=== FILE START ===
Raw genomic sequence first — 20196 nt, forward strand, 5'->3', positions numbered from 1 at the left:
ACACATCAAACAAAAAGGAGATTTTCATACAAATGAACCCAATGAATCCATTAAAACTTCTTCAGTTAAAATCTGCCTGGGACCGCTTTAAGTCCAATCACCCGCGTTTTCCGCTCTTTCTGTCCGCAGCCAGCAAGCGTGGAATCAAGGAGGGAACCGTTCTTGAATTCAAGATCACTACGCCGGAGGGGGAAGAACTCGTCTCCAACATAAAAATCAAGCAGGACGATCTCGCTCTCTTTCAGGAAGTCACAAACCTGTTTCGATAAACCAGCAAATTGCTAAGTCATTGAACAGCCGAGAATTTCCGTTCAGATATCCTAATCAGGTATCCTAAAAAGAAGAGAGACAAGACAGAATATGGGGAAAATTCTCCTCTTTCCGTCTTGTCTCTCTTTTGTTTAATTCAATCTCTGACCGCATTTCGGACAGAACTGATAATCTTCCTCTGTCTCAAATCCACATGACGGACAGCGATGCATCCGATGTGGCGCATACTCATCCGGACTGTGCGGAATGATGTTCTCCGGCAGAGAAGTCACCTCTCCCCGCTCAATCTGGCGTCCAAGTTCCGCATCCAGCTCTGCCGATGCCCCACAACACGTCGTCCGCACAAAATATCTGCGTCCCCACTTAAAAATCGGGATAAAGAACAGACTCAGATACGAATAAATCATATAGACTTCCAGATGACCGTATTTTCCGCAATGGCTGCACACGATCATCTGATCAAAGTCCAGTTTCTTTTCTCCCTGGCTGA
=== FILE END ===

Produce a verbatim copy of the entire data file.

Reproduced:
Raw genomic sequence first — 20196 nt, forward strand, 5'->3', positions numbered from 1 at the left:
ACACATCAAACAAAAAGGAGATTTTCATACAAATGAACCCAATGAATCCATTAAAACTTCTTCAGTTAAAATCTGCCTGGGACCGCTTTAAGTCCAATCACCCGCGTTTTCCGCTCTTTCTGTCCGCAGCCAGCAAGCGTGGAATCAAGGAGGGAACCGTTCTTGAATTCAAGATCACTACGCCGGAGGGGGAAGAACTCGTCTCCAACATAAAAATCAAGCAGGACGATCTCGCTCTCTTTCAGGAAGTCACAAACCTGTTTCGATAAACCAGCAAATTGCTAAGTCATTGAACAGCCGAGAATTTCCGTTCAGATATCCTAATCAGGTATCCTAAAAAGAAGAGAGACAAGACAGAATATGGGGAAAATTCTCCTCTTTCCGTCTTGTCTCTCTTTTGTTTAATTCAATCTCTGACCGCATTTCGGACAGAACTGATAATCTTCCTCTGTCTCAAATCCACATGACGGACAGCGATGCATCCGATGTGGCGCATACTCATCCGGACTGTGCGGAATGATGTTCTCCGGCAGAGAAGTCACCTCTCCCCGCTCAATCTGGCGTCCAAGTTCCGCATCCAGCTCTGCCGATGCCCCACAACACGTCGTCCGCACAAAATATCTGCGTCCCCACTTAAAAATCGGGATAAAGAACAGACTCAGATACGAATAAATCATATAGACTTCCAGATGACCGTATTTTCCGCAATGGCTGCACACGATCATCTGATCAAAGTCCAGTTTCTTTTCTCCCTGGCTGA